Males of several avian species are more vigilant than their female partners, particularly during the preincubation period. Male vigilance may function as a deterrent of extrapair copulation attempts (EPCs) or to ensure male survival, because males of sexually dimorphic species may be more conspicuous to predators than females. However, vigilant males may act as antipredator sentinels to enhance female survivorship, which may also allow females to feed and rest more efficiently, thereby enhancing their ability to form clutches. We attempted to distinguish between the “male benefits” and “female benefits” hypotheses by studying the behavior of unpaired males and paired Harlequin Ducks (Histrionicus histrionicus) during the preincubation period. Paired males were, on average, four times more vigilant than unpaired males and their mates, which suggests that elevated levels of vigilance by paired males does not function primarily for self-protection against predators. Males were not more vigilant during the female’s fertile period, contrary to the “paternity assurance” hypothesis. Male vigilance during feeding bouts was highest when pairs fed alone near shore—a condition in which feeding was likely more “risky.” Male vigilance was positively correlated with female feeding when females fed near shore, but not at other times. During resting bouts, males were vigilant 14 ± 0.01% of the time in all conditions. We suggest that male vigilance may be important to enhance female survival, especially when females feed under risky conditions.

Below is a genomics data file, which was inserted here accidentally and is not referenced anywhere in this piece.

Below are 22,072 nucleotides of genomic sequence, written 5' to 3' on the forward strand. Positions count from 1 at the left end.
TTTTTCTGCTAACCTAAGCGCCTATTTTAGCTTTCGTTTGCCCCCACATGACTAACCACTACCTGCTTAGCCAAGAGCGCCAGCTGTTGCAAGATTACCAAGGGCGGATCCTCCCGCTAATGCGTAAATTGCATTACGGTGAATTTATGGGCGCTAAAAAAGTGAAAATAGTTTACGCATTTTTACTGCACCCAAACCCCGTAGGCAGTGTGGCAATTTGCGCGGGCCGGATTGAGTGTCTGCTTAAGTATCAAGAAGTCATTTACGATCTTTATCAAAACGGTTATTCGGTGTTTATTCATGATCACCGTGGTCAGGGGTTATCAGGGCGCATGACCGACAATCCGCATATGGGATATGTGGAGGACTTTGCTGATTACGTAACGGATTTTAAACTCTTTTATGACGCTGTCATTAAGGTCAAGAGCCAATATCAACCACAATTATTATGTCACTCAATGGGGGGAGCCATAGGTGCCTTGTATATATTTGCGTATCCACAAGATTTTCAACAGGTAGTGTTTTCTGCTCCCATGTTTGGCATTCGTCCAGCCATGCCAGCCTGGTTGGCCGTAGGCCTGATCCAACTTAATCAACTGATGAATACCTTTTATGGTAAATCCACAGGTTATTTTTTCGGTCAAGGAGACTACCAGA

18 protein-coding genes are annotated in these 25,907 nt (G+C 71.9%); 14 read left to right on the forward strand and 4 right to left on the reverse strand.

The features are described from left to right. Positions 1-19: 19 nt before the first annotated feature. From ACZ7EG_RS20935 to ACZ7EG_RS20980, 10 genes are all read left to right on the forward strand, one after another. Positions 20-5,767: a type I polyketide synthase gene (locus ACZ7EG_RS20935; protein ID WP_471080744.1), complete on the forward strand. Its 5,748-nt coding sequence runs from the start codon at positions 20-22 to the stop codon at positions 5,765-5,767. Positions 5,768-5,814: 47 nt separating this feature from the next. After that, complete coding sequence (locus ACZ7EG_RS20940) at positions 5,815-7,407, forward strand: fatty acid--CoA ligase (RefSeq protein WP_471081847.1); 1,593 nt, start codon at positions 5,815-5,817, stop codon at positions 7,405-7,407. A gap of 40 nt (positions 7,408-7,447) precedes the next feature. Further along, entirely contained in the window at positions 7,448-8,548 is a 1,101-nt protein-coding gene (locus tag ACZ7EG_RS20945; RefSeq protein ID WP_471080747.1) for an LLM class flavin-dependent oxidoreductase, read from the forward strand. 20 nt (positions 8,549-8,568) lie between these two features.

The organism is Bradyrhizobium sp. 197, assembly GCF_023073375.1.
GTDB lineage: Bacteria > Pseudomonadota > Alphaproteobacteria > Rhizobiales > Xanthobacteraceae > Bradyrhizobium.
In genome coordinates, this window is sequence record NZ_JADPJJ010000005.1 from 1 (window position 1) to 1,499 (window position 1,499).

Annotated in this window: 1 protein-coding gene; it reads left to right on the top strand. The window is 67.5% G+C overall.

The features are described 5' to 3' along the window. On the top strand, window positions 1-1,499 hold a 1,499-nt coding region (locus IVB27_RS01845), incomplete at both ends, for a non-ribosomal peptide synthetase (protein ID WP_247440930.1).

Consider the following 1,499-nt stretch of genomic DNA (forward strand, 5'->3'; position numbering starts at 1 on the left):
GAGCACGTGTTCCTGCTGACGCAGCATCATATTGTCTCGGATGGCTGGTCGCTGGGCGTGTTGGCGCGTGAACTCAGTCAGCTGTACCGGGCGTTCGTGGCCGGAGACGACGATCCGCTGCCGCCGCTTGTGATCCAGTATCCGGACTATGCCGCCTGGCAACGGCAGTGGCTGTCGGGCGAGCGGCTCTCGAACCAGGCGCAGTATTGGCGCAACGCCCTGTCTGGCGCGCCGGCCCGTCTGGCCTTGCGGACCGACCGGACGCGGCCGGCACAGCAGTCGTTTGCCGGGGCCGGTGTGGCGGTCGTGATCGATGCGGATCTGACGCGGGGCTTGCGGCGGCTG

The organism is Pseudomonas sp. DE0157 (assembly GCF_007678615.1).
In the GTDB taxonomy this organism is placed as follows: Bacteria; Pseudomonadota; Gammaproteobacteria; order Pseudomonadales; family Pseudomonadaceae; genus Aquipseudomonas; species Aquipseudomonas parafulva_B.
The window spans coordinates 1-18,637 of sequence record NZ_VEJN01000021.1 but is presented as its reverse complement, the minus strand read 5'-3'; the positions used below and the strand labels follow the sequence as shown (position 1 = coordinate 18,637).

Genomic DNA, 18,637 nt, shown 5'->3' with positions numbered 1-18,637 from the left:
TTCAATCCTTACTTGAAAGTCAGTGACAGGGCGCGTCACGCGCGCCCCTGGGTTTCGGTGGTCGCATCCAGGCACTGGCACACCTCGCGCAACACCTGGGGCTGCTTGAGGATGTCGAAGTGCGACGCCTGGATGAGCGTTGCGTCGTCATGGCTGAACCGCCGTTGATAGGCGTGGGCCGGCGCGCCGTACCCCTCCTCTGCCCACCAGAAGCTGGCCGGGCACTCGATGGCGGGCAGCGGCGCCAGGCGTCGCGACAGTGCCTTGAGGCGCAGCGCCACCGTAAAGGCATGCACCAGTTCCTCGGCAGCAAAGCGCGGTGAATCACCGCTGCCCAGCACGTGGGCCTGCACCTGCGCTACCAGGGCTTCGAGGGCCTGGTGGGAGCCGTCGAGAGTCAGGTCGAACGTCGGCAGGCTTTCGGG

Comportement de Vigilance chez Histrionicus histrionicus durant la Période de Pré- incubation au Labrador: Les Mâles Sont-ils Vigilants pour Eux-mêmes ou pour leur Partenaire Social?